The Perfect Meal for a Cold, Wet Day
A big baked ham is a wonderful family meal, but the prospect of leftovers can be almost as enjoyable. One of the most comforting things you can make from it is ham and bean soup, an old-school favorite that's the perfect antidote to a cold and rainy day. This Crock-Pot recipe takes just moments to prepare, and then it spends hours simmering gently as it fills your house with the smell of home cooking.
Total Time: 10 hours, 10 minutes | Prep Time: 10 minutes | Serves: 6 to 8
- 1 meaty ham bone, left over from a baked ham
- 3 cans (15.5 ounce) white navy beans or mixed beans, rinsed
- 3 medium carrots, diced small (approximately 2 cups)
- 1 large yellow onion, diced
- 2 stalks celery, sliced or finely chopped
- 2 bay leaves
- 1/2 teaspoon fresh-ground black pepper
- Kosher salt, to taste
- If there's any sauce or glaze remaining on the ham bone, wipe or rinse it off. Place the ham bone in the bottom of a 6- or 7-quart slow cooker. Add the remaining ingredients, except for the kosher salt. Add 6 cups of water.
- Place the lid on the slow cooker. Set it on low, and cook the soup for 8 to 10 hours. Remove the bone from the Crock-Pot and set it aside to cool for a few minutes on a cutting board. If you want a thicker, heartier soup, mash 1/4 to 1/3 of the beans at this point, and stir. If you prefer a brothy soup, leave the beans intact.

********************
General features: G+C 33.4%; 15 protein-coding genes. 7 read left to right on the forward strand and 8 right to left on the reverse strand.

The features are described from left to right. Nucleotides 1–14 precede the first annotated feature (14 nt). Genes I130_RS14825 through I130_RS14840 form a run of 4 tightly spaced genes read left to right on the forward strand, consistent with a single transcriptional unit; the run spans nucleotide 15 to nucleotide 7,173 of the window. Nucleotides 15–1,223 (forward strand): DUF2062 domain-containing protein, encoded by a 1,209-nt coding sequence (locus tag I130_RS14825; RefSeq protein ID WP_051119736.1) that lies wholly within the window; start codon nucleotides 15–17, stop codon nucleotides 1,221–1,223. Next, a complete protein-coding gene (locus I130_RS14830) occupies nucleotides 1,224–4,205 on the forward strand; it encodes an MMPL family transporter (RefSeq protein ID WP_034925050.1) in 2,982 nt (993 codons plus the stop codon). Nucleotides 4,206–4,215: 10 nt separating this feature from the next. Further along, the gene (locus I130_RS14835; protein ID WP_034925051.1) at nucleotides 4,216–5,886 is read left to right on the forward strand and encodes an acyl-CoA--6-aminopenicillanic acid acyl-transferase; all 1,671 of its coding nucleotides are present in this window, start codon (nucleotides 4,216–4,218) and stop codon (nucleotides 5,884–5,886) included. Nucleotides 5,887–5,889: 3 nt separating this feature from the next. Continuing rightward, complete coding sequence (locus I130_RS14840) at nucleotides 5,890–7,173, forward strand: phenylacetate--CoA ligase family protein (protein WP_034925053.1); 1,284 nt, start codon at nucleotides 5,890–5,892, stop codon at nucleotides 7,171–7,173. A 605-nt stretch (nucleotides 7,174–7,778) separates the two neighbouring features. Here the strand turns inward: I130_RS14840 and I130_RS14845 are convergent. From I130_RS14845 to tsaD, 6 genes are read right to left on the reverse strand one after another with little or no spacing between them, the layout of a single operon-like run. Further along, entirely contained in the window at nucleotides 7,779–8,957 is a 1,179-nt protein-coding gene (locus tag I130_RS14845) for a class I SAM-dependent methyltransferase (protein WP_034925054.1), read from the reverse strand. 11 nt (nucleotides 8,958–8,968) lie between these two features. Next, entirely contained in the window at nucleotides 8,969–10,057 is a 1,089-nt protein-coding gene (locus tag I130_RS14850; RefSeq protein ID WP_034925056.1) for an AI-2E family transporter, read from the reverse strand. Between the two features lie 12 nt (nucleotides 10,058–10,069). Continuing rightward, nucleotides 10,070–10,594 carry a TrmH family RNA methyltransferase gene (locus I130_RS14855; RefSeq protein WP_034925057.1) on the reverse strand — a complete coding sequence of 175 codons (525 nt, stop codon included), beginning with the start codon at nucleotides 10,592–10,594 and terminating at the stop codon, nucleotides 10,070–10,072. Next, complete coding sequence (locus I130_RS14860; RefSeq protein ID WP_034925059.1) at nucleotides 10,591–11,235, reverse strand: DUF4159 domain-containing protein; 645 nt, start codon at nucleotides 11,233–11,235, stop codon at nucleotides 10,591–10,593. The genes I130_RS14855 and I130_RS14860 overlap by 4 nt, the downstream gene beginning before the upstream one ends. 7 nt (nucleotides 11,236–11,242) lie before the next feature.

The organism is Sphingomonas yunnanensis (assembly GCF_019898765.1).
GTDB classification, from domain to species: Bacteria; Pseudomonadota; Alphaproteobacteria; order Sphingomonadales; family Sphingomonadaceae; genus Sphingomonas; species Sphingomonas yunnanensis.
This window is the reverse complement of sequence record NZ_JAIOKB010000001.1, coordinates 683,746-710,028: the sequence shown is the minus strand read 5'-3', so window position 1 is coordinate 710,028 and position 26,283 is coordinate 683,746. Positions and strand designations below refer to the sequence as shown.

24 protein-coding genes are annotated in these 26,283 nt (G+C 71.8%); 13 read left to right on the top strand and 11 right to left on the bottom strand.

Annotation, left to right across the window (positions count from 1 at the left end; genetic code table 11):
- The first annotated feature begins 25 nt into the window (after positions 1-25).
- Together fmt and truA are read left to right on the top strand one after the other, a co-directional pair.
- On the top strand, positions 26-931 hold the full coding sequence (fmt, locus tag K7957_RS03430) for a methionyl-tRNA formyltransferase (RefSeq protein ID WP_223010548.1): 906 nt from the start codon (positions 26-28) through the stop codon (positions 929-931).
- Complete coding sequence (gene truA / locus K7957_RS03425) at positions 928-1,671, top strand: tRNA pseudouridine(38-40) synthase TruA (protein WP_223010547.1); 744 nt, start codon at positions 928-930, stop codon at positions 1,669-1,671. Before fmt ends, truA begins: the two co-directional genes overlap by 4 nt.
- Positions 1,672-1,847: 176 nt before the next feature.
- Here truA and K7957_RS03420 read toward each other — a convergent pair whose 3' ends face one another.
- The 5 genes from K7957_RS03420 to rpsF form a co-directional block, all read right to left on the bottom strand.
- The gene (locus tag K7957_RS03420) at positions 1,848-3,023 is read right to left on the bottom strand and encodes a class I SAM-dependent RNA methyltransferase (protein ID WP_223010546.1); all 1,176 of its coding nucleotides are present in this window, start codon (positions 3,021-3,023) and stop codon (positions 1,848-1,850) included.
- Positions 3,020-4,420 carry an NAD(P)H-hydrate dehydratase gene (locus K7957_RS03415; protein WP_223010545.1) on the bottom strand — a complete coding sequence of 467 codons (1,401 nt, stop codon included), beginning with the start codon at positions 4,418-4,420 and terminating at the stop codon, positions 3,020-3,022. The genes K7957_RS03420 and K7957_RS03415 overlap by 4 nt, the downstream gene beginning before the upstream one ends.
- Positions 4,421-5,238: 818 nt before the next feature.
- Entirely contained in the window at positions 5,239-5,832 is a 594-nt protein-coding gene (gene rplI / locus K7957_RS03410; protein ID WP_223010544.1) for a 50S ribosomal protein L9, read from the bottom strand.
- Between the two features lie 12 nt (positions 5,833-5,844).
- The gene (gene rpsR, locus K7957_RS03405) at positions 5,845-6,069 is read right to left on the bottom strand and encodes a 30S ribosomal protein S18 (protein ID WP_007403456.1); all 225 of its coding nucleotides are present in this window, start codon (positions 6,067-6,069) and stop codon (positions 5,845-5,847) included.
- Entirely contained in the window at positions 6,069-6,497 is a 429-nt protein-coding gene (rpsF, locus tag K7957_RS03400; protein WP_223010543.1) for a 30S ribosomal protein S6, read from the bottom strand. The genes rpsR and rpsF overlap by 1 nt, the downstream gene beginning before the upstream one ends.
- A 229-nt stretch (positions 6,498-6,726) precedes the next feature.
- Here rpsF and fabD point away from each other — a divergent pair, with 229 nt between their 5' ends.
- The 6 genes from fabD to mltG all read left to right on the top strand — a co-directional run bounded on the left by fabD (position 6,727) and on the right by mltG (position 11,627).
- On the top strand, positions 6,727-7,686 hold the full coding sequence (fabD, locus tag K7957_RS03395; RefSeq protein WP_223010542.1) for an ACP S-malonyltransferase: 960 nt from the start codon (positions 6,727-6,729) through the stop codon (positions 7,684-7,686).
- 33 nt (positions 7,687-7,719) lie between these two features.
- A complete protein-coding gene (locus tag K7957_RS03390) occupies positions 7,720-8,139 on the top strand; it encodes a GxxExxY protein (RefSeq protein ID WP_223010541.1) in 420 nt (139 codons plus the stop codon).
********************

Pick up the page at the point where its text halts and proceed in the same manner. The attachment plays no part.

- Once the ham bone is cool enough to handle, strip the meat from the bone—it should come off quite easily—and chop it, then add it back into the soup.
- Taste the soup, and add salt if it's needed. Often the ham bone will provide as much salt as you need, but it's always good to double-check so you'll know for sure that your soup is properly seasoned. Serve the soup hot, with dinner rolls, biscuits or corn bread.
Fred Decker is a trained chef, former restaurateur and prolific freelance writer, with a special interest in all things related to food and nutrition. His work has appeared online on major sites including Livestrong.com, WorkingMother.com and the websites of the Houston Chronicle and San Francisco Chronicle; and offline in Canada's Foodservice & Hospitality magazine and his local daily newspaper. He was educated at Memorial University of Newfoundland and the Northern Alberta Institute of Technology.